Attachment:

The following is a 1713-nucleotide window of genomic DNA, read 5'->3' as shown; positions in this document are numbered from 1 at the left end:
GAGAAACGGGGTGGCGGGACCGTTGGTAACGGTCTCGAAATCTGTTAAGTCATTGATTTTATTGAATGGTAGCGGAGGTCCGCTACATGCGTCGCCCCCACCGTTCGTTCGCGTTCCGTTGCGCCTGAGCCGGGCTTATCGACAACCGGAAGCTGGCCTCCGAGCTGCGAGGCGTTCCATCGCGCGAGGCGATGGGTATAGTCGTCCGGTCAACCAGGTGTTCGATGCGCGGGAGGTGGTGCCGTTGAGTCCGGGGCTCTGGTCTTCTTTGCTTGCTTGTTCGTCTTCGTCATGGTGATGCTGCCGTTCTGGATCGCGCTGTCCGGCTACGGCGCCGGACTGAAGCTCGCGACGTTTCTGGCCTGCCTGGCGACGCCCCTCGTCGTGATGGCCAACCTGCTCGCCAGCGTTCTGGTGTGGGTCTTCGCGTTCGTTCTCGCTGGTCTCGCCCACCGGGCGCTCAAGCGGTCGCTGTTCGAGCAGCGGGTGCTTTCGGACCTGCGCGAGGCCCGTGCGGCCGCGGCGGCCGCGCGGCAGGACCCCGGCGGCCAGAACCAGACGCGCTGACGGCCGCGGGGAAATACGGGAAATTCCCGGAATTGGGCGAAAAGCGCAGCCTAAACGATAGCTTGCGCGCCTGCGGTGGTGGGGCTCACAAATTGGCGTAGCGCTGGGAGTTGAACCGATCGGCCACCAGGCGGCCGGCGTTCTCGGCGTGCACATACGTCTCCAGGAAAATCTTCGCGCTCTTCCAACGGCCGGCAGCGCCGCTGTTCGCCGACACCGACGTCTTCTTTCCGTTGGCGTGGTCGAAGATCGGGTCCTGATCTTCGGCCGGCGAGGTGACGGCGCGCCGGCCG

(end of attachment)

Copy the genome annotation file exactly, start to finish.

The following is a 1713-nucleotide window of genomic DNA, read 5'->3' as shown; positions in this document are numbered from 1 at the left end:
GAGAAACGGGGTGGCGGGACCGTTGGTAACGGTCTCGAAATCTGTTAAGTCATTGATTTTATTGAATGGTAGCGGAGGTCCGCTACATGCGTCGCCCCCACCGTTCGTTCGCGTTCCGTTGCGCCTGAGCCGGGCTTATCGACAACCGGAAGCTGGCCTCCGAGCTGCGAGGCGTTCCATCGCGCGAGGCGATGGGTATAGTCGTCCGGTCAACCAGGTGTTCGATGCGCGGGAGGTGGTGCCGTTGAGTCCGGGGCTCTGGTCTTCTTTGCTTGCTTGTTCGTCTTCGTCATGGTGATGCTGCCGTTCTGGATCGCGCTGTCCGGCTACGGCGCCGGACTGAAGCTCGCGACGTTTCTGGCCTGCCTGGCGACGCCCCTCGTCGTGATGGCCAACCTGCTCGCCAGCGTTCTGGTGTGGGTCTTCGCGTTCGTTCTCGCTGGTCTCGCCCACCGGGCGCTCAAGCGGTCGCTGTTCGAGCAGCGGGTGCTTTCGGACCTGCGCGAGGCCCGTGCGGCCGCGGCGGCCGCGCGGCAGGACCCCGGCGGCCAGAACCAGACGCGCTGACGGCCGCGGGGAAATACGGGAAATTCCCGGAATTGGGCGAAAAGCGCAGCCTAAACGATAGCTTGCGCGCCTGCGGTGGTGGGGCTCACAAATTGGCGTAGCGCTGGGAGTTGAACCGATCGGCCACCAGGCGGCCGGCGTTCTCGGCGTGCACATACGTCTCCAGGAAAATCTTCGCGCTCTTCCAACGGCCGGCAGCGCCGCTGTTCGCCGACACCGACGTCTTCTTTCCGTTGGCGTGGTCGAAGATCGGGTCCTGATCTTCGGCCGGCGAGGTGACGGCGCGCCGGCCG